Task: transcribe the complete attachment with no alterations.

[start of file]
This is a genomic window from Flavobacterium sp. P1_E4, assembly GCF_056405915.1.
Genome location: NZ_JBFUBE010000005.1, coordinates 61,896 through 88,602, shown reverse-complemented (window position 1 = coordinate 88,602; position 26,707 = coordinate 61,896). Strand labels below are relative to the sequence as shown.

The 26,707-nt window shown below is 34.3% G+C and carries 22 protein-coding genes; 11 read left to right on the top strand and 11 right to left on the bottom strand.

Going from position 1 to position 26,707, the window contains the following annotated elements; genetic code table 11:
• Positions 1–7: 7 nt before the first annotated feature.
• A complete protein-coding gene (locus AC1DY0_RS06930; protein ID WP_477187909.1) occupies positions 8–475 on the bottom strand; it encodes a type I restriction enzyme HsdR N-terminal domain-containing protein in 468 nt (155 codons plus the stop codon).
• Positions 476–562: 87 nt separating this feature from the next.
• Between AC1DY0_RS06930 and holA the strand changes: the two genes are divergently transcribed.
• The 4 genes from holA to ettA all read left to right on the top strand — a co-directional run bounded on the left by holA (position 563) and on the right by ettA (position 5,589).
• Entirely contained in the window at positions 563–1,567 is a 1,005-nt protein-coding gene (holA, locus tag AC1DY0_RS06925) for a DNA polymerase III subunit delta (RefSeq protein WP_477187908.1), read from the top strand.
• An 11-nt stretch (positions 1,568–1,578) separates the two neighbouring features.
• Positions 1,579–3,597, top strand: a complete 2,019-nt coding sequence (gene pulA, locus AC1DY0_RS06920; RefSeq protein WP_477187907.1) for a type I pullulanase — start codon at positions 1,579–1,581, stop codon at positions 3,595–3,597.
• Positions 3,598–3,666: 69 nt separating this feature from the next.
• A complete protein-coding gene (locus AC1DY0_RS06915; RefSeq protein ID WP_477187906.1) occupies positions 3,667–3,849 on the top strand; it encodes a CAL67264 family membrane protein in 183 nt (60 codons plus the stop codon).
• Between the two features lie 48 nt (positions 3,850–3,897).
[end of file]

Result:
This is a genomic window from Flavobacterium sp. P1_E4, assembly GCF_056405915.1.
Genome location: NZ_JBFUBE010000005.1, coordinates 61,896 through 88,602, shown reverse-complemented (window position 1 = coordinate 88,602; position 26,707 = coordinate 61,896). Strand labels below are relative to the sequence as shown.

The 26,707-nt window shown below is 34.3% G+C and carries 22 protein-coding genes; 11 read left to right on the top strand and 11 right to left on the bottom strand.

Going from position 1 to position 26,707, the window contains the following annotated elements; genetic code table 11:
• Positions 1–7: 7 nt before the first annotated feature.
• A complete protein-coding gene (locus AC1DY0_RS06930; protein ID WP_477187909.1) occupies positions 8–475 on the bottom strand; it encodes a type I restriction enzyme HsdR N-terminal domain-containing protein in 468 nt (155 codons plus the stop codon).
• Positions 476–562: 87 nt separating this feature from the next.
• Between AC1DY0_RS06930 and holA the strand changes: the two genes are divergently transcribed.
• The 4 genes from holA to ettA all read left to right on the top strand — a co-directional run bounded on the left by holA (position 563) and on the right by ettA (position 5,589).
• Entirely contained in the window at positions 563–1,567 is a 1,005-nt protein-coding gene (holA, locus tag AC1DY0_RS06925) for a DNA polymerase III subunit delta (RefSeq protein WP_477187908.1), read from the top strand.
• An 11-nt stretch (positions 1,568–1,578) separates the two neighbouring features.
• Positions 1,579–3,597, top strand: a complete 2,019-nt coding sequence (gene pulA, locus AC1DY0_RS06920; RefSeq protein WP_477187907.1) for a type I pullulanase — start codon at positions 1,579–1,581, stop codon at positions 3,595–3,597.
• Positions 3,598–3,666: 69 nt separating this feature from the next.
• A complete protein-coding gene (locus AC1DY0_RS06915; RefSeq protein ID WP_477187906.1) occupies positions 3,667–3,849 on the top strand; it encodes a CAL67264 family membrane protein in 183 nt (60 codons plus the stop codon).
• Between the two features lie 48 nt (positions 3,850–3,897).